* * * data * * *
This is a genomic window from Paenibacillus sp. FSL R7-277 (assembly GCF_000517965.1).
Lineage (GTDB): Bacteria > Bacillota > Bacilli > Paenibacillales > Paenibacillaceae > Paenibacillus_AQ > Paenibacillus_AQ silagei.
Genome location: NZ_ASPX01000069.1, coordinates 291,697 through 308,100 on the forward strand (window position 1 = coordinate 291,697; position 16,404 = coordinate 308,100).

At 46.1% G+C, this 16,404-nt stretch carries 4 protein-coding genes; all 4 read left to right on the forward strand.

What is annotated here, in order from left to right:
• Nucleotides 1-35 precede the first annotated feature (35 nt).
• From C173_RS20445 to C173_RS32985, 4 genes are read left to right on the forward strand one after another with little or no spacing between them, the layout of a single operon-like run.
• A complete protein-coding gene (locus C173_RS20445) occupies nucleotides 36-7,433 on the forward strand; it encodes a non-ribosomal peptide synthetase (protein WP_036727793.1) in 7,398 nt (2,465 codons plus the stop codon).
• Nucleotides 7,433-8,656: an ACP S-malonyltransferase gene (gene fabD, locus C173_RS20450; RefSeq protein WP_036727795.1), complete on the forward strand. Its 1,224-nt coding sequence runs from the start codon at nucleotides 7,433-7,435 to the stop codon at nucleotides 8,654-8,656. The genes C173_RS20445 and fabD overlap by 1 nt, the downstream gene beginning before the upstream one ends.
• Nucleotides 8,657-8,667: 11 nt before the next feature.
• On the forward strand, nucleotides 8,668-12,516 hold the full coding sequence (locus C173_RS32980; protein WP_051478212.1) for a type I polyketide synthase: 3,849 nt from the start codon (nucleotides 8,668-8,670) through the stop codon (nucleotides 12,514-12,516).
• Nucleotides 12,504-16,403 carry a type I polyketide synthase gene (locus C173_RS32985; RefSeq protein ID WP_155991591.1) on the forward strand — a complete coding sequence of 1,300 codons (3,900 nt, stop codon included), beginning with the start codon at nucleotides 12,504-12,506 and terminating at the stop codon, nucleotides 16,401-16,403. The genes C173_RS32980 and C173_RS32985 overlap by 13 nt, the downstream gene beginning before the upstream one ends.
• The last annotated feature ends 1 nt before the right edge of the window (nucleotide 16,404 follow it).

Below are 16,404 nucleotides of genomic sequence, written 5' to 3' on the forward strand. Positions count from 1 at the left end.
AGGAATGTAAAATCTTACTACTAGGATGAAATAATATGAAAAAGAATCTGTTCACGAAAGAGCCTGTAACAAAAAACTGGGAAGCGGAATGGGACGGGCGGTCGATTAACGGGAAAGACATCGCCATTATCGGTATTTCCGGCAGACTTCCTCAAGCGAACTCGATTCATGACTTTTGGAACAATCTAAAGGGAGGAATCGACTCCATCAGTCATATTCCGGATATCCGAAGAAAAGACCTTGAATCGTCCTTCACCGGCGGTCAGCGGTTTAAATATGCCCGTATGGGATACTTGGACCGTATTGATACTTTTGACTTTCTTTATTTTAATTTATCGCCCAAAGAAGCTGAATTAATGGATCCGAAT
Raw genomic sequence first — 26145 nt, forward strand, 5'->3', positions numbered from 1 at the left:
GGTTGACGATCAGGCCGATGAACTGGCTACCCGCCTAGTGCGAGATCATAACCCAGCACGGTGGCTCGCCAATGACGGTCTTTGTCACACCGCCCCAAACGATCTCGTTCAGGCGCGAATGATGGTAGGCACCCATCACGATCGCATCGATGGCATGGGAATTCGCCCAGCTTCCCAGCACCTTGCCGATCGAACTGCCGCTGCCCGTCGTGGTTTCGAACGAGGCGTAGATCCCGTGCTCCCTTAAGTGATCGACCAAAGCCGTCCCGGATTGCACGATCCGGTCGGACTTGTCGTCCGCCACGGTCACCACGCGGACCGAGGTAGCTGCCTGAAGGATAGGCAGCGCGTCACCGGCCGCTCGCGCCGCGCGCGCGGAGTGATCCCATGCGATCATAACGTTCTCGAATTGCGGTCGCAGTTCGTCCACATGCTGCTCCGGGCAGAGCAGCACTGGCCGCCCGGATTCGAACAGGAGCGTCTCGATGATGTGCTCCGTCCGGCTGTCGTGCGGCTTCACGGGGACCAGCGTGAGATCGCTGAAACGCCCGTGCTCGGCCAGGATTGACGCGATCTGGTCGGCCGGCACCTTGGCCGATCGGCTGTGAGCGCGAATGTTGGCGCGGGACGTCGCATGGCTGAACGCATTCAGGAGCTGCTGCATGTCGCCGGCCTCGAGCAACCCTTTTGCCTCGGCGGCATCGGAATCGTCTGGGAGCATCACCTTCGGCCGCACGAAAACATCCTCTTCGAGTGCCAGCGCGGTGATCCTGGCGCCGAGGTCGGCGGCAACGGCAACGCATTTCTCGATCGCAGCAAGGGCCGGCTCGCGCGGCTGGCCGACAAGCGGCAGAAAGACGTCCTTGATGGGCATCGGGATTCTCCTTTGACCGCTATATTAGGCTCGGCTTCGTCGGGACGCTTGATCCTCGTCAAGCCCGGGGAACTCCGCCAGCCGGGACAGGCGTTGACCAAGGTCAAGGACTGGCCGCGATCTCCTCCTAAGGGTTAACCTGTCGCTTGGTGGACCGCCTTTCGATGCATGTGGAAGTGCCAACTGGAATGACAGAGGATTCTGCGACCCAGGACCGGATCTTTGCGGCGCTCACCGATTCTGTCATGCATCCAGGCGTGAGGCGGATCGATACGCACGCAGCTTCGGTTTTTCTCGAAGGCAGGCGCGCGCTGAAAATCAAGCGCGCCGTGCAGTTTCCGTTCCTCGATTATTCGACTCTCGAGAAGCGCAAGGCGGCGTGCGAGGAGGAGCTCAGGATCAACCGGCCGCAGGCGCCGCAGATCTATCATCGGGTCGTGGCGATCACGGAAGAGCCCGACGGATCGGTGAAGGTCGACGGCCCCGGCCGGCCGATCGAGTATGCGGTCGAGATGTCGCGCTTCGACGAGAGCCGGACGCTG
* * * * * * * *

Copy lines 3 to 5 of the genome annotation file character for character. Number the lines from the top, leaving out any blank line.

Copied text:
Genome location: NZ_ASPX01000069.1, coordinates 291,697 through 308,100 on the forward strand (window position 1 = coordinate 291,697; position 16,404 = coordinate 308,100).

At 46.1% G+C, this 16,404-nt stretch carries 4 protein-coding genes; all 4 read left to right on the forward strand.

What is annotated here, in order from left to right: